Mid Wales osprey project celebrates hatching of two chicks

The Dyfi Osprey Project has celebrated two new arrivals as one of the birds under their protection successfully hatched a pair of eggs just over a month after laying them.

On May 23 at 5.10pm, Telyn, an Osprey protected under the project led by the Montgomeryshire Wildlife Association, hatched the first egg of her sixth successive brood.

With this sixth brood of hatchlings, Telyn has broken the record for the longest-breeding female on the nest, having been on the Dyfi since 2018.

The first chick came from the second egg Telyn laid, as her first did not hatch, with the second chick hatching 7.16am on May 25.

Dyfi Projects manager Emyr Evans said: “It's important to remember that, depending on the species, around 10 per cent of all birds' eggs laid in the world do not hatch. There are a variety of reasons for this.

“If an egg is not fertilised it will never hatch, even if incubated for the whole term. Only Telyn's genetic material would be in that unfertilised egg, making it impossible for a chick to develop.

“But even if fertilised, a chick may have failed to develop properly. The very first few days and the very last few days of the incubation period are when most chicks fail to develop and die in the egg. These first and last days are critical to development.”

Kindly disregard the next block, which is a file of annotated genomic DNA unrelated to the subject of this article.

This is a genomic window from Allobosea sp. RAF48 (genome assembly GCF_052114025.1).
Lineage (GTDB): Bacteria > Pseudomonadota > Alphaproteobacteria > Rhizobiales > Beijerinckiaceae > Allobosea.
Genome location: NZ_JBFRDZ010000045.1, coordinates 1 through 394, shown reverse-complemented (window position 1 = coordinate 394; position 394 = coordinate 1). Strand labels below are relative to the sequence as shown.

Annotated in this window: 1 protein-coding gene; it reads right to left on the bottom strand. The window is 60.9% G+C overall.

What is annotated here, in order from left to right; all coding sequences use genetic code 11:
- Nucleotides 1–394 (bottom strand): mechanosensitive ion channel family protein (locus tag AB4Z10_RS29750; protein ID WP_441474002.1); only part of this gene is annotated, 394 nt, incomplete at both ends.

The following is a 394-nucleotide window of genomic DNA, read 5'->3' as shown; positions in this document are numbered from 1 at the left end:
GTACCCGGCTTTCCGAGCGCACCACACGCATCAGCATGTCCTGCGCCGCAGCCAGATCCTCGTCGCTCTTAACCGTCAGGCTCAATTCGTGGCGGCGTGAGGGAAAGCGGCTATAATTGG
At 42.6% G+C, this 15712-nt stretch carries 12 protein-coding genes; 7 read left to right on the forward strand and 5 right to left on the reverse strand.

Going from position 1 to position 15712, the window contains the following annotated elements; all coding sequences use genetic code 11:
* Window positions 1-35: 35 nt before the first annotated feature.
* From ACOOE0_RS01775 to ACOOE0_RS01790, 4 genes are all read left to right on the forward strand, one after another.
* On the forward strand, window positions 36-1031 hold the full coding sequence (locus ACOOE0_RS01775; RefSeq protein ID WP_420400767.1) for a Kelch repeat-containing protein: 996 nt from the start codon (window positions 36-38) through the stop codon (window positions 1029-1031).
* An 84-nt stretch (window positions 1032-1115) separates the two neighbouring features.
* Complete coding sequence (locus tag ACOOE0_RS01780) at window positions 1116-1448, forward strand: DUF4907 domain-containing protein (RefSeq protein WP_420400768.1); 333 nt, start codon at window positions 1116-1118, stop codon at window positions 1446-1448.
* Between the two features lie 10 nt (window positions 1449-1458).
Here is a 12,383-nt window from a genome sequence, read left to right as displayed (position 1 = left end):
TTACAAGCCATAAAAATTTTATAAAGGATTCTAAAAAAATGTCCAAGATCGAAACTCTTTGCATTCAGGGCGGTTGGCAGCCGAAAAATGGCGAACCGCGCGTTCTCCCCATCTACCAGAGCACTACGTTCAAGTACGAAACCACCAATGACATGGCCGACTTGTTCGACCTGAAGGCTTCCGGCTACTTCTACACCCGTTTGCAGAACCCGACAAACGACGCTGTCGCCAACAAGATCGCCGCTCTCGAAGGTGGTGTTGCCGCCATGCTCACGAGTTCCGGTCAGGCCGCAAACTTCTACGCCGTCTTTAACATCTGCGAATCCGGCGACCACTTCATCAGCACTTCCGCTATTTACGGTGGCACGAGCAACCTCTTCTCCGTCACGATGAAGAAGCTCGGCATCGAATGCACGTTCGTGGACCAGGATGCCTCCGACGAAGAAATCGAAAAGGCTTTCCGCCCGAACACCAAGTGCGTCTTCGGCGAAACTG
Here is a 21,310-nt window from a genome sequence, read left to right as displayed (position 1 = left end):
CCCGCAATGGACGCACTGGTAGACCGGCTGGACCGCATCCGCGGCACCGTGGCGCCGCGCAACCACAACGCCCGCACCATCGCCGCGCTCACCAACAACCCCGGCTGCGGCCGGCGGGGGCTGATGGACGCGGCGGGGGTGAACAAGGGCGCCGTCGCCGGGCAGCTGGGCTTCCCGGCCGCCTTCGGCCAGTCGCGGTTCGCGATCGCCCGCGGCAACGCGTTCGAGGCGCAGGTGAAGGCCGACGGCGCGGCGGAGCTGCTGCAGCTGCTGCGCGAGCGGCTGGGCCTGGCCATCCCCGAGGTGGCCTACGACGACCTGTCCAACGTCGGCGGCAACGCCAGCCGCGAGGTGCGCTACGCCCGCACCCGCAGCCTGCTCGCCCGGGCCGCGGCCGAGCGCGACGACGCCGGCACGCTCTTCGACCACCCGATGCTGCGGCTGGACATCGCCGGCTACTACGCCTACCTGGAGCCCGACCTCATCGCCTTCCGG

In the days since the hatching, the Dyfi Osprey Project has been monitoring the state of the nest and the breeding pair, Telyn and Idris.

Since the eggs have hatched, Idris has caught multiple fish as a source of food for the nest, bringing back two at once on May 30.

Dyfi Osprey Project will ring the chicks in five weeks’ time in order to keep track of them as they grow and eventually leave the nest.

The project has also stated that if the unhatched egg is still intact in five weeks’ time, they will remove it and put it in a glass display box in their family tree wall in the Dyfi Wildlife Centre for educational purposes.

Mr Evans added that his own theory on why the egg did not hatch involves a delayed incubating strategy, which nesting birds will employ to ensure their eggs hatch at approximately the same time.

He said: “A delayed incubating strategy is more prone to 'did not hatch' eggs than the competing immediate incubation strategy.

“The pros of closer chick ages is countered by slightly fewer chicks hatching, resulting in a roughly similar productivity success on a population level. That's why both strategies exist in a frequency-dependent stasis.”